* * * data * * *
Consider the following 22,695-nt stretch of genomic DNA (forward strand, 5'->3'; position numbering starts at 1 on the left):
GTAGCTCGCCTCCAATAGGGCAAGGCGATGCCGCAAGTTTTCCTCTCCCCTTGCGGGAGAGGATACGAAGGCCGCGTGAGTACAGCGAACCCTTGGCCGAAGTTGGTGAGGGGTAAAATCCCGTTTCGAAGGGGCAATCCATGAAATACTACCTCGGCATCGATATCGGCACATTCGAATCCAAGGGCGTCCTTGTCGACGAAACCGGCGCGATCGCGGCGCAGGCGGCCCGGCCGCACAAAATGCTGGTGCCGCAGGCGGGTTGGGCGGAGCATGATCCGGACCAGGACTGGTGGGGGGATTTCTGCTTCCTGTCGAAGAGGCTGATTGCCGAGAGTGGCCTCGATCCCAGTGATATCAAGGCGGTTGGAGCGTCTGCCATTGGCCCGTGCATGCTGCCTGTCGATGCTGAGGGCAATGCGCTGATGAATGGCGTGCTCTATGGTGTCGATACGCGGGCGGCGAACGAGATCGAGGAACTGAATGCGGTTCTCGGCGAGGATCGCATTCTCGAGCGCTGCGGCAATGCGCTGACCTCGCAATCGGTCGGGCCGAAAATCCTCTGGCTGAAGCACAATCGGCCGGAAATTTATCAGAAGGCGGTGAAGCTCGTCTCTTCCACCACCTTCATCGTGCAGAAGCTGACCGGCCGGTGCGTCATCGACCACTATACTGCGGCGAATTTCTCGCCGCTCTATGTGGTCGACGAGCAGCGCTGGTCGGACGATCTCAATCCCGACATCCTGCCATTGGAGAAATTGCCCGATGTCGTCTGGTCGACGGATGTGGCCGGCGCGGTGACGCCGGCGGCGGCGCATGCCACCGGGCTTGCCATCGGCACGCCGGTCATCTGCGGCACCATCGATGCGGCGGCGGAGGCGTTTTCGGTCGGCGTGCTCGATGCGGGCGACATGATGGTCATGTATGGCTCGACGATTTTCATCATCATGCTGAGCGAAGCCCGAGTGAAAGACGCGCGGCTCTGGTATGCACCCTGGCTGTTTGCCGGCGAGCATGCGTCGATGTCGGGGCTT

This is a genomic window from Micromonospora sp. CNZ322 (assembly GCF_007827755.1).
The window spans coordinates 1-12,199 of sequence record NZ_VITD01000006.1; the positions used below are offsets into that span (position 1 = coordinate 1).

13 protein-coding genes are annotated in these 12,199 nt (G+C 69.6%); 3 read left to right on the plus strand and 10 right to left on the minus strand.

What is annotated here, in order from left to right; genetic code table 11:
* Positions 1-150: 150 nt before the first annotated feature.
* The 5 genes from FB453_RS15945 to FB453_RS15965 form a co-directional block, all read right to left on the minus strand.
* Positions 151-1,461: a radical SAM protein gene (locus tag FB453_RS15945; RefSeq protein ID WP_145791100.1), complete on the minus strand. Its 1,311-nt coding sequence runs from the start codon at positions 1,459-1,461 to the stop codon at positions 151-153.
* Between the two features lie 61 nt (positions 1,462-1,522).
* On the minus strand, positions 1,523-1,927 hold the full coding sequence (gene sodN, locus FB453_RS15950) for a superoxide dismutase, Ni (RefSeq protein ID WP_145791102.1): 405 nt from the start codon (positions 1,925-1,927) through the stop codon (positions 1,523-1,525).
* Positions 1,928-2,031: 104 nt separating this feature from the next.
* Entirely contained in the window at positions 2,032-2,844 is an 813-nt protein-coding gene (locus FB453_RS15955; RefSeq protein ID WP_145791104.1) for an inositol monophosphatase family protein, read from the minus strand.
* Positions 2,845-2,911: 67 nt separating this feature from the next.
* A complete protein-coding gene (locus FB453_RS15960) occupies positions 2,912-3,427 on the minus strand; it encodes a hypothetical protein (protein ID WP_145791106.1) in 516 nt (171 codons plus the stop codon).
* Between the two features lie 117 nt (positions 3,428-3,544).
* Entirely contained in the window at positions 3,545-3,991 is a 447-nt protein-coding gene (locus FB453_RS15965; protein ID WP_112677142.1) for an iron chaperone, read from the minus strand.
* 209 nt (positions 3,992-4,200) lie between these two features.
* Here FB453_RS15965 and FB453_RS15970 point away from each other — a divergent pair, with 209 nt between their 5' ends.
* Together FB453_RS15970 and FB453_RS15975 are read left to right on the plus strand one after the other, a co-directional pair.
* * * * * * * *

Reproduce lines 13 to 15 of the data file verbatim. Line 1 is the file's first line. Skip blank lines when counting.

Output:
* Entirely contained in the window at positions 2,032-2,844 is an 813-nt protein-coding gene (locus FB453_RS15955; RefSeq protein ID WP_145791104.1) for an inositol monophosphatase family protein, read from the minus strand.
* Positions 2,845-2,911: 67 nt separating this feature from the next.
* A complete protein-coding gene (locus FB453_RS15960) occupies positions 2,912-3,427 on the minus strand; it encodes a hypothetical protein (protein ID WP_145791106.1) in 516 nt (171 codons plus the stop codon).